When writing the seventh Harry Potter book, J.K. Rowling checked herself into a hotel in order to avoid her chaotic home environment. Obviously this would not be a possibility for everyone, but even just a slight change in your space could make a big difference. Newport even recommends putting a “do not disturb” sign on your door!
Finally, when implementing the strategies described above, be sure to work self-care into your routine as well. Make sure you are giving your body what it needs, whether that’s some exercise, food, water, or a caffeine fix. If you do not take care of these basic necessities, you will not be able to sustain deep work for a long period of time.
Selective Technology Use
Inherently, we crave the distraction. Wherever you look, people are on their phones playing games or sending text messages, even when they are out in a group with other people.
So, who’s to blame for this phenomenon?
From the time we are young, our brains are wired to crave distraction. Distraction often presents an opportunity and/or a risk--both of which are appealing to a curious mind. For instance, if you stop doing your work to play a video game, you will finally have the opportunity to win the final battle. For some, this would be worth risking the quality of the work.
To combat our inherent tendency to seek distraction, Newport recommends a productive meditation strategy.
Productive meditation aims to rewire the human brain by taking moments of idleness (standing in line at the grocery store, waiting for a phone call), and channeling them into problem-solving opportunities.
In doing this, you are giving your brain a workout and hopefully saving yourself time later on. Ask yourself targeted questions and prioritize your most pressing challenges first.
Newport also asks readers to consider a social media cleanse. While it might be too difficult to quit social media completely cold turkey, the author recommends that you start with a thirty-day elimination. Then, when that’s over, ask yourself if your life really suffered without social media. Did anyone really care that you gave it up?
Based on your answer to those questions, you can decide how to proceed from there.
We are all creatures of habit. Our post-work routines provide comfort and purpose, even when they include surface-level tasks like watching TV, checking our phones, and scrolling through our computers.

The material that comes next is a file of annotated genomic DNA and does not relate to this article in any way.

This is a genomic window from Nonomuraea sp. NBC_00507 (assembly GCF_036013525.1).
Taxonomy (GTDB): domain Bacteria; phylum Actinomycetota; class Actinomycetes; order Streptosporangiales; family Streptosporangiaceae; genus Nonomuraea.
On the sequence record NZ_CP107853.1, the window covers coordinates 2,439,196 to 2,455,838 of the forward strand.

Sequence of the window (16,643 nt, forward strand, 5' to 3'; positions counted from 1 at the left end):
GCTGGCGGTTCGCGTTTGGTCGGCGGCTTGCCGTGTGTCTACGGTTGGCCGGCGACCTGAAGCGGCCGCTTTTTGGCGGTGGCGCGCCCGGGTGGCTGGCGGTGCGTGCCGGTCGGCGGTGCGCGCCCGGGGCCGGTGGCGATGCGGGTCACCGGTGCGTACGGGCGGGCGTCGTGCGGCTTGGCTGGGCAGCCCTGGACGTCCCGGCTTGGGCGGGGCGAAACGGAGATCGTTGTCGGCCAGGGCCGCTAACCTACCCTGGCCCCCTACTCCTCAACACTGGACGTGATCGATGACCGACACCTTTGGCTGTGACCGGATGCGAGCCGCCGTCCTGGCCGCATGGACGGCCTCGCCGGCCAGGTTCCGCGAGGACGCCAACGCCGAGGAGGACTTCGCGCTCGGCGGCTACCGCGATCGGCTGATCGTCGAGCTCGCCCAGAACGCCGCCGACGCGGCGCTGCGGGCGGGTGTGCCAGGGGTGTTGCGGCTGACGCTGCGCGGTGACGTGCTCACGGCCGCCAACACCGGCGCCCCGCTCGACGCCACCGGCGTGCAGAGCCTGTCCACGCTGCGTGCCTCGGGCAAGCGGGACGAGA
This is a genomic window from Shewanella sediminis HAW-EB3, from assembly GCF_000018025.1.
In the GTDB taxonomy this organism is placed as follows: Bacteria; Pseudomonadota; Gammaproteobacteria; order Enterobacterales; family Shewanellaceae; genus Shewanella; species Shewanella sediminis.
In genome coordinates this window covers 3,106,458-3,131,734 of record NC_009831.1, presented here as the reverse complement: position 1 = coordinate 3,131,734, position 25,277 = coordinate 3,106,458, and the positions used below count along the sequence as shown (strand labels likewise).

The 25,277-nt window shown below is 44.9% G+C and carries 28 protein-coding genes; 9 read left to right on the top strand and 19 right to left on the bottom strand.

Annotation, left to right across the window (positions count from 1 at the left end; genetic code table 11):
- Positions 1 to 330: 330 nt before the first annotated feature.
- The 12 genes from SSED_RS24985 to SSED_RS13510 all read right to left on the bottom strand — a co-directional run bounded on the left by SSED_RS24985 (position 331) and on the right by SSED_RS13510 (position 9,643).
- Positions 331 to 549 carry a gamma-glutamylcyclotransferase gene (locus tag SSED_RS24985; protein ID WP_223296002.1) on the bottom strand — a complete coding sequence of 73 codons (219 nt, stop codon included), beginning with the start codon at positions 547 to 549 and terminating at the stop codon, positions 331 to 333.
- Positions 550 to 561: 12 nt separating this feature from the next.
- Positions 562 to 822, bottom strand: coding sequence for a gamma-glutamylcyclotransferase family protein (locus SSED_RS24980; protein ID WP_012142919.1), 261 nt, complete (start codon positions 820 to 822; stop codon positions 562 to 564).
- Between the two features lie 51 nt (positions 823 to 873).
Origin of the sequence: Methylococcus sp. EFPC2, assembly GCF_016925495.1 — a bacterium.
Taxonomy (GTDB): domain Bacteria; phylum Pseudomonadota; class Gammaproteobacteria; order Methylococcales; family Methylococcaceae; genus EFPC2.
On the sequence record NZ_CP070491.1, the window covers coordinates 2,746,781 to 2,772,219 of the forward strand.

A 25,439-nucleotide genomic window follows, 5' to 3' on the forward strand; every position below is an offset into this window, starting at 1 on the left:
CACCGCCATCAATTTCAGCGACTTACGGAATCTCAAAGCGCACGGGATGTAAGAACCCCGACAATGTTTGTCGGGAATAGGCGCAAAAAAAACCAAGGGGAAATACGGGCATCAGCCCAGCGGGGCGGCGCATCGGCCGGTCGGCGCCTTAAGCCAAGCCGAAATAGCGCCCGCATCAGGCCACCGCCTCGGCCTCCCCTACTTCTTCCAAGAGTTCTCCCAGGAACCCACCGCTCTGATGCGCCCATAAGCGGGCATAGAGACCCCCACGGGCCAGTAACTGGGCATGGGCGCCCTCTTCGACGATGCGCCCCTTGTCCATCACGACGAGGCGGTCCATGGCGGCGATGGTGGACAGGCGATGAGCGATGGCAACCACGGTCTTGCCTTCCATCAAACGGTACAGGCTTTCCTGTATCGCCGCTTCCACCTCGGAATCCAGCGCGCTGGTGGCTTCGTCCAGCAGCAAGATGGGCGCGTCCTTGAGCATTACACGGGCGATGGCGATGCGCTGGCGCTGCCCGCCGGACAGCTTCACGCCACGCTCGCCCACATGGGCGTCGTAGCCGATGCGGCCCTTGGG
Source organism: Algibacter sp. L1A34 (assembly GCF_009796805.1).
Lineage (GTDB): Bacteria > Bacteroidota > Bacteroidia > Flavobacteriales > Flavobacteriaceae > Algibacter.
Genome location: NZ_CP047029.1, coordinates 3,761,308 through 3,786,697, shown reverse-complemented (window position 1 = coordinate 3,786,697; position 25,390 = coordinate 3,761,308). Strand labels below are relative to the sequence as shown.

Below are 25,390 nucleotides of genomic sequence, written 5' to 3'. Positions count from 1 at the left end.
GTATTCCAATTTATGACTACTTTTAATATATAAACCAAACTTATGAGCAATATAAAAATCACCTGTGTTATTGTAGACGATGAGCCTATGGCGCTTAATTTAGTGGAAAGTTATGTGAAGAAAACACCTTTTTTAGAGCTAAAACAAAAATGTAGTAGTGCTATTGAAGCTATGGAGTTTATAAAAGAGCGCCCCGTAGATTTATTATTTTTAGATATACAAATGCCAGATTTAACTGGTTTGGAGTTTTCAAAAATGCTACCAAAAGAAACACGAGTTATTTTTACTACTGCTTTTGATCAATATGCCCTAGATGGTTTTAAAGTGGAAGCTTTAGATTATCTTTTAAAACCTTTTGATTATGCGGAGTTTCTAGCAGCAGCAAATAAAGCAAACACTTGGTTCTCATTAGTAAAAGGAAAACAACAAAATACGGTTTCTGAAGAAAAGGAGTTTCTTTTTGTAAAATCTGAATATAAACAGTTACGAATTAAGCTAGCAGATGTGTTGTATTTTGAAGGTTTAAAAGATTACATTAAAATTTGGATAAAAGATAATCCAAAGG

While the minutiae of these daily habits might not feel significant, we actually end up completely drained by the time we go to bed, because we are physically and emotionally exhausted.
So, how can we break the cycle of working all day and coming home burned out?
If you start each morning by mapping out your workday in thirty-minute chunks, you can then plan out both productivity-related and personal tasks such as catching up on email, meeting up with a friend, or eating a meal. Being more mindful of how we spend each hour of the day makes us more aware of where our time is going. That way, we do not arrive at bedtime and think...did I really just spend the last five hours scrolling aimlessly through my phone?
It’s okay if the tasks you have planned and blocked out during the day need to be re-ordered. Things change. The overall goal is not to stick to a specific itinerary so much as to cultivate an understanding of who and what is getting the majority of our time.
Relatedly, Newport suggests that we always leave our work at the office. Mixing our personal and work lives limits our mind’s ability to separate these two distinct aspects of our existence. Set boundaries, such as not checking your email after a specific hour of the day.
When you are thinking about your evenings and weekend, plan your activities around family and friends, revitalizing your mind and body, and avoiding the Internet where possible. Your mind needs space to shut down and it craves time without the constant stimulation of the online world.
Distraction is an inevitability in our world today. Everywhere you look, there is something new demanding our full attention. In order to reach our most productive selves, we must find strategies that work for us personally and allow us to be the efficient and deep-thinking people we know we can be. Whether this is setting appropriate boundaries, finding a scheduling pattern that keeps us organized or taking a hiatus from social media, we each have a responsibility to ourselves to strike an appropriate balance between our personal lives and productivity, in spite of the many distractions around us.
About the Author
Cal Newport, Ph.D., is a professor of computer science at Georgetown University in Washington, D.C., and the author of six self-improvement books including Deep Work (2016). He was born on June 23, 1982. After graduating from Dartmouth College in 2004 and Massachusetts Institute of Technology (MIT) in 2009, Newport completed a postdoctoral role in the MIT computer science department where his work focused on distributed algorithms and communication systems in nature. Other titles by Newport include How to Win at College (2005), How to Be a High-School Superstar (2010), and How to Become a Straight-A Student (2006). He also has a blog, Study Hacks, which he started in 2007. Currently, Newport resides in Tahoma Park, Maryland with his three sons. He has NEVER had a social media account.